Bank of America
Bank of America Reuters

Shares in US banking major Bank of America (BofA) could rise as much as 50% over the next three years, as the bank puts its operations on the right track, emerging from a bad situation marked by massive litigation costs.

Barron's financial newspaper said the company's profit would start increasing from 2015, and earnings per share would rise to $2 (£1.23, €1.56) by 2017, compared to an estimated $0.75 in 2014.

"The bank has slashed expenses, built a sturdy capital position, and gradually shifted away from volatile businesses toward stable and lucrative ones," Barron's writes.

"Starting next year, BofA investors will get a glimpse of two things they haven't seen in years: a fairly clean income statement and a decent dividend."

Litigation costs that have been a severe headache for the company will start clearing away after the third quarter, the newspaper added.

Given the "steady increases in both earnings and dividend payments, with fewer and smaller legal surprises", investors would be willing to pay $25 per share for BofA, or 12.5 times its earnings. BofA shares closed at $16.93 on 19 September.

"Add a buck per share in cumulative dividends and BofA stock could return 50% over the next three years, and perhaps sooner," the newspaper writes.

BofA, which is the second-largest US bank by total assets after JPMorgan Chase, has been suffering from high litigation costs primarily related to the sale of mortgage-backed securities in the run-up to the financial crisis. Since 2013, litigation costs have eroded 30% of its core profit.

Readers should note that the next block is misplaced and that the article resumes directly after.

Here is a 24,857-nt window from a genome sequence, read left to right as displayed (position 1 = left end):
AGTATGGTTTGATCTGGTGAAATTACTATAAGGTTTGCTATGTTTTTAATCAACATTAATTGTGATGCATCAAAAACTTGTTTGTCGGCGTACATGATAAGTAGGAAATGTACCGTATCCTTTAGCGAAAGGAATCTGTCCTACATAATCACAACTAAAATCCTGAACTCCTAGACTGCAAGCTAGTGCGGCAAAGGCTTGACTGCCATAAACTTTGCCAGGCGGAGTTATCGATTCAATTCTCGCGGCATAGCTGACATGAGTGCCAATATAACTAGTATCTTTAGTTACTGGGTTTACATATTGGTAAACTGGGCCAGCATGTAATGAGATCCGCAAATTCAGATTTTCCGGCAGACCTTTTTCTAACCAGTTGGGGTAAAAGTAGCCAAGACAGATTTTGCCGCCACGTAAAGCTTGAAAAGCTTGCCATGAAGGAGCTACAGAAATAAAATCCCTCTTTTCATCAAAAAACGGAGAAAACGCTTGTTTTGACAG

For the second quarter, the bank reported a profit of $2.3bn after paying $4bn in pretax litigation expense. In August, BofA reached a $17bn settlement with the Justice Department over mortgage lending, taking its total expenses over legal matters since the financial crisis to well over $65bn.

For the third quarter, the company is expected to book a $5.3bn charge for litigation expenses.

However, the bank claims that it has resolved positions on 95% of mortgage securities where claims have been filed or threatened, and its income statements could once again begin to be dominated by profits, starting in the fourth quarter.

"There's a lot of talk about when earnings will get back to normal," BofA CEO Brian Moynihan told Barron's last week.

"But we're already seeing rising profit in most of our core businesses, offset by legacy costs."

The bank's dividend payments are expected to rise quickly in line with its swelling excess capital. The Street predicts dividend payments of $0.55 a share by 2017.